Tottenham Hotspur manager Harry Redknapp has launched a staunch defence of the conduct of Liverpool co-owners Tom Hicks and George Gillett, who will find out in the coming days whether an attempt to prevent a takeover and cling onto the club has proved successful.
Liverpool announced on Wednesday morning that three members of the board - chairman Martin Broughton, managing director Christian Purslow and commercial director Ian Ayre - had agreed to sell the club to the owners of the Boston Red Sox, New England Sports Ventures.
However, Hicks and Gillett claimed they changed the board, removing Ayre and Purslow, and have mounted a legal challenge to block the sale of the club for £300 million - a fee they feel undervalues the club and will leave them with losses of around £144 million should the sale go through.
Hicks and Gillett are reviled figures on Merseyside having placed huge debts on the club following their leveraged buyout in 2007, failed to fulfil promises regarding the building of a new stadium and undermined previous manager Rafael Benitez by publicly admitting they had held talks with Jurgen Klinsmann in January 2008.
However, despite their toxic reputation amongst Liverpool fans, Redknapp says the two Americans should not be blamed for the current crisis at Anfield and that the players should take responsibility for the club being in the Premier League relegation zone.
"It's not often you'll hear a manager stick up for a chairman or chairmen but I'd love to know what the two Americans have done that is so wrong," Redknapp wrote in The Sun.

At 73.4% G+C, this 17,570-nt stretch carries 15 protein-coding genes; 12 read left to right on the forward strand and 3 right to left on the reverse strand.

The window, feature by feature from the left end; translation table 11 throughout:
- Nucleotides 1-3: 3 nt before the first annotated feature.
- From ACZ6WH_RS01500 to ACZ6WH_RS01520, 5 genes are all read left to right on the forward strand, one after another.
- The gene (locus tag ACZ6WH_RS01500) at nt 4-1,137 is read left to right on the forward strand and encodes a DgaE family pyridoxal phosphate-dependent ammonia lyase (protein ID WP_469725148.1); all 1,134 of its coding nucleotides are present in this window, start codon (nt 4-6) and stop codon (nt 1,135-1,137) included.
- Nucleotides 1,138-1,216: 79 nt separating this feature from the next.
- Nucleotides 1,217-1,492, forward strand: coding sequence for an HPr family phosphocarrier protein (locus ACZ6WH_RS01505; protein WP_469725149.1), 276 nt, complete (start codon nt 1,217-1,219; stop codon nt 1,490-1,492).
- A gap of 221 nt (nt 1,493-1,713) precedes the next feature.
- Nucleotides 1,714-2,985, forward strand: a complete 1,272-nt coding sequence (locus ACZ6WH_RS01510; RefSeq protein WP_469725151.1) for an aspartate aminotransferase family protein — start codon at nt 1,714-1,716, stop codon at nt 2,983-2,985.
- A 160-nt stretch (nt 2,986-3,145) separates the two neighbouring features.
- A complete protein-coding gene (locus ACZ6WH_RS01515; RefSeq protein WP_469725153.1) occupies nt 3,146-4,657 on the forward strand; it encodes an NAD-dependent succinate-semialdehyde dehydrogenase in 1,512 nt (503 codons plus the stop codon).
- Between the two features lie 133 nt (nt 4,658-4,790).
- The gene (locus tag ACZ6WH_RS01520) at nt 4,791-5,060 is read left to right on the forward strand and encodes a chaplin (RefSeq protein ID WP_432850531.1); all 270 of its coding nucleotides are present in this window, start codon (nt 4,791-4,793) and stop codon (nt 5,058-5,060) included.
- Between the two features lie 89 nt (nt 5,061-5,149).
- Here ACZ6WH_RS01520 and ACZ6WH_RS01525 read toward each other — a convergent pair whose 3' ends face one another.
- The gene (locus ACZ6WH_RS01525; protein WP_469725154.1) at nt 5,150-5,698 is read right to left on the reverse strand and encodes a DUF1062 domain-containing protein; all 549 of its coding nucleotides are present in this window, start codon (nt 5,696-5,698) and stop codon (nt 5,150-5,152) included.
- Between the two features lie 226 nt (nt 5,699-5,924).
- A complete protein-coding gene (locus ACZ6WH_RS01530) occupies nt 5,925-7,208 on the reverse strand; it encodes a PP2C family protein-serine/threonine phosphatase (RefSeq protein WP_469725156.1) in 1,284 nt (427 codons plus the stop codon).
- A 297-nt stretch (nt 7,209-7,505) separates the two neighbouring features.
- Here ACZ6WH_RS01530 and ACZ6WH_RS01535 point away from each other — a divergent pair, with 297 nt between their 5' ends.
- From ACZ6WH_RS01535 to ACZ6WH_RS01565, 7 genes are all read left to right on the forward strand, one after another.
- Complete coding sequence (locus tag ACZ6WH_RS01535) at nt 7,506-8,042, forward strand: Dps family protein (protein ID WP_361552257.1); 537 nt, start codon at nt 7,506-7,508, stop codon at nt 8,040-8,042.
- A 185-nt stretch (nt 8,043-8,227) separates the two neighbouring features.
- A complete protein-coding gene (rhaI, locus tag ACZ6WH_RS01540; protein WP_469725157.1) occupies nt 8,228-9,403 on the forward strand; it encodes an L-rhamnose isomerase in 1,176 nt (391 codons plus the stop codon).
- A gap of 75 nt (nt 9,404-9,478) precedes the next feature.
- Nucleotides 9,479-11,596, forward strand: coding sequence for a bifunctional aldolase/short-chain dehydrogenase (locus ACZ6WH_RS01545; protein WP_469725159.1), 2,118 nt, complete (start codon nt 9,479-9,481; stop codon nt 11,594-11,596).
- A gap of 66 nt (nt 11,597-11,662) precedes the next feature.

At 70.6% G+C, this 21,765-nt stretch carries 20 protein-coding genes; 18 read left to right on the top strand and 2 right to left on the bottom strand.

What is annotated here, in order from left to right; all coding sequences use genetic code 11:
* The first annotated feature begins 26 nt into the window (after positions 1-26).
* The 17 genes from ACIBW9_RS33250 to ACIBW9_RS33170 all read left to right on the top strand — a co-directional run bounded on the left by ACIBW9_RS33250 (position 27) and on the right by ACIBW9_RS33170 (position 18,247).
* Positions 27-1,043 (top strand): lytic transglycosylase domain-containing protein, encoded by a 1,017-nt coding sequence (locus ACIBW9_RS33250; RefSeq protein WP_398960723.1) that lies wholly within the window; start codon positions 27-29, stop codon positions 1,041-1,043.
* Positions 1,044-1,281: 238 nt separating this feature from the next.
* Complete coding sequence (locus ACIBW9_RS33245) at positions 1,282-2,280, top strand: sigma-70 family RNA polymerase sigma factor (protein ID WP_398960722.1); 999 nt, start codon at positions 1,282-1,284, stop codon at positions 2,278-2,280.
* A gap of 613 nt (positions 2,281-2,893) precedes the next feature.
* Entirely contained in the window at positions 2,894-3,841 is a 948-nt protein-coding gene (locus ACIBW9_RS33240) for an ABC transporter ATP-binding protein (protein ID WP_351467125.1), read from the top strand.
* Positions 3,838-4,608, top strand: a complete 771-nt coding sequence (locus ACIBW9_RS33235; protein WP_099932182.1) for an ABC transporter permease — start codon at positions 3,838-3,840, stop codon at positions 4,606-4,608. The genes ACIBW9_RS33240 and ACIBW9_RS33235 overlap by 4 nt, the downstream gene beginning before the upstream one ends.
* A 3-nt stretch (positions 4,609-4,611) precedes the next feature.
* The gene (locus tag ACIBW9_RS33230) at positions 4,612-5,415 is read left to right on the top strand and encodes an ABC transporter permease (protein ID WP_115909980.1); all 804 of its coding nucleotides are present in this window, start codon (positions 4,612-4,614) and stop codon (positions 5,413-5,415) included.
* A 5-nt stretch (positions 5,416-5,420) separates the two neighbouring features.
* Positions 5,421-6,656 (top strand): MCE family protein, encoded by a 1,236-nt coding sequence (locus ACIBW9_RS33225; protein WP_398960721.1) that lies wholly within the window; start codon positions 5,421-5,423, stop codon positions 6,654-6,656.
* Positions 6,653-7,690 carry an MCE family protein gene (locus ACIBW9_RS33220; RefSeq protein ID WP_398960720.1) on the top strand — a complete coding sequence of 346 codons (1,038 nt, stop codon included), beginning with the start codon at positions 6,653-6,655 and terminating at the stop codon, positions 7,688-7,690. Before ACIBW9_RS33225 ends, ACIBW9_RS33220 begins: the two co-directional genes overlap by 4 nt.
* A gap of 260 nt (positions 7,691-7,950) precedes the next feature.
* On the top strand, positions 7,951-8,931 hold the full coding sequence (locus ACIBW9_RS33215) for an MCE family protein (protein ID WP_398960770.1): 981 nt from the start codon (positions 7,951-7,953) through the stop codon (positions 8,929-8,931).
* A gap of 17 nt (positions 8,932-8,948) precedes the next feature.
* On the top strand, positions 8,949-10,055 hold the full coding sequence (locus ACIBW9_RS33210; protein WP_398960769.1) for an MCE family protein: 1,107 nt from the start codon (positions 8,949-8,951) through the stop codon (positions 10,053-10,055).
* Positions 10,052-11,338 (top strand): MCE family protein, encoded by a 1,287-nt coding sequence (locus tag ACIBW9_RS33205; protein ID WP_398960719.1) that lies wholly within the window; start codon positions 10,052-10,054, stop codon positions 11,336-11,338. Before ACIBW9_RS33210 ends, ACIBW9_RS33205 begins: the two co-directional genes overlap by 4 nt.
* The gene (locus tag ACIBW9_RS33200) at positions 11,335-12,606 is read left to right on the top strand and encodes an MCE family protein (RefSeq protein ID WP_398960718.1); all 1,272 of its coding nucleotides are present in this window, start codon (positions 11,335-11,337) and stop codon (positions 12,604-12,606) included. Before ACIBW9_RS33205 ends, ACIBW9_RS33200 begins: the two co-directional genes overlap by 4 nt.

He continued: "The whole Liverpool debate raging at present basically centres around a team of top-level players that is not performing at its best - a temporary problem. It's as if the world is caving in at Anfield right now when, really, the only issue is a lack of confidence among the squad - but it will soon turn around.
"In all of this, I have utmost sympathy for the Reds' owners, George Gillett and Tom Hicks.
"All they seem to have done is plough a fortune into the place and they stand to lose a fortune when they sell it. But, for all that, all they get is grief week-in, week-out.
"It's not their fault the expensive players who have been brought in are not performing as they should be. The Liverpool team is full of world-class talent and some costly flops.
"Hicks and Gillett wrote cheques for star striker Fernando Torres and Dirk Kuyt, a member of Holland's World Cup final squad. Alberto Aquilani cost £20 million and has been a disaster - but is that the owners' fault?"